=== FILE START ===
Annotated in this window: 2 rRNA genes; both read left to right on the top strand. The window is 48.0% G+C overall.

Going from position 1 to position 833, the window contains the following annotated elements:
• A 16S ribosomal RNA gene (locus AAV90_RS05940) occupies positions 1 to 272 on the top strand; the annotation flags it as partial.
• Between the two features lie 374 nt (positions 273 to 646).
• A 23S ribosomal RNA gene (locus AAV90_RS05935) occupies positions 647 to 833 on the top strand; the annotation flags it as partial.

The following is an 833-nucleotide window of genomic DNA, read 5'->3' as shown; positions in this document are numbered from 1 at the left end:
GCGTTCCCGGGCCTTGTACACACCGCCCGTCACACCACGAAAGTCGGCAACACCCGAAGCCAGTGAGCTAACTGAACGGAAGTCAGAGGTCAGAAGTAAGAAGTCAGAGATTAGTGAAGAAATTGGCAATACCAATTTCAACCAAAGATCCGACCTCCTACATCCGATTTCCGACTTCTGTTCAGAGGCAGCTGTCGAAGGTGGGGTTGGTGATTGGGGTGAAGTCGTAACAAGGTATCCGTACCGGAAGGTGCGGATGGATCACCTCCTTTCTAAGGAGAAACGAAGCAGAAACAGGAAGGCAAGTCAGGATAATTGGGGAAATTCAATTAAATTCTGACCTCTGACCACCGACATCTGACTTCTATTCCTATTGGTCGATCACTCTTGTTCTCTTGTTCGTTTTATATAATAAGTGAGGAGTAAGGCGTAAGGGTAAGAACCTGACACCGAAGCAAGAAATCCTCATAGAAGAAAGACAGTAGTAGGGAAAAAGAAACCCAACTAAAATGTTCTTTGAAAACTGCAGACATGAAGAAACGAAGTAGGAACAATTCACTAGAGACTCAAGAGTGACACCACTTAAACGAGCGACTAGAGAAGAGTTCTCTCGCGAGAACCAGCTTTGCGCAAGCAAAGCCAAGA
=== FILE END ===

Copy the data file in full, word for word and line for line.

Annotated in this window: 2 rRNA genes; both read left to right on the top strand. The window is 48.0% G+C overall.

Going from position 1 to position 833, the window contains the following annotated elements:
• A 16S ribosomal RNA gene (locus AAV90_RS05940) occupies positions 1 to 272 on the top strand; the annotation flags it as partial.
• Between the two features lie 374 nt (positions 273 to 646).
• A 23S ribosomal RNA gene (locus AAV90_RS05935) occupies positions 647 to 833 on the top strand; the annotation flags it as partial.

The following is an 833-nucleotide window of genomic DNA, read 5'->3' as shown; positions in this document are numbered from 1 at the left end:
GCGTTCCCGGGCCTTGTACACACCGCCCGTCACACCACGAAAGTCGGCAACACCCGAAGCCAGTGAGCTAACTGAACGGAAGTCAGAGGTCAGAAGTAAGAAGTCAGAGATTAGTGAAGAAATTGGCAATACCAATTTCAACCAAAGATCCGACCTCCTACATCCGATTTCCGACTTCTGTTCAGAGGCAGCTGTCGAAGGTGGGGTTGGTGATTGGGGTGAAGTCGTAACAAGGTATCCGTACCGGAAGGTGCGGATGGATCACCTCCTTTCTAAGGAGAAACGAAGCAGAAACAGGAAGGCAAGTCAGGATAATTGGGGAAATTCAATTAAATTCTGACCTCTGACCACCGACATCTGACTTCTATTCCTATTGGTCGATCACTCTTGTTCTCTTGTTCGTTTTATATAATAAGTGAGGAGTAAGGCGTAAGGGTAAGAACCTGACACCGAAGCAAGAAATCCTCATAGAAGAAAGACAGTAGTAGGGAAAAAGAAACCCAACTAAAATGTTCTTTGAAAACTGCAGACATGAAGAAACGAAGTAGGAACAATTCACTAGAGACTCAAGAGTGACACCACTTAAACGAGCGACTAGAGAAGAGTTCTCTCGCGAGAACCAGCTTTGCGCAAGCAAAGCCAAGA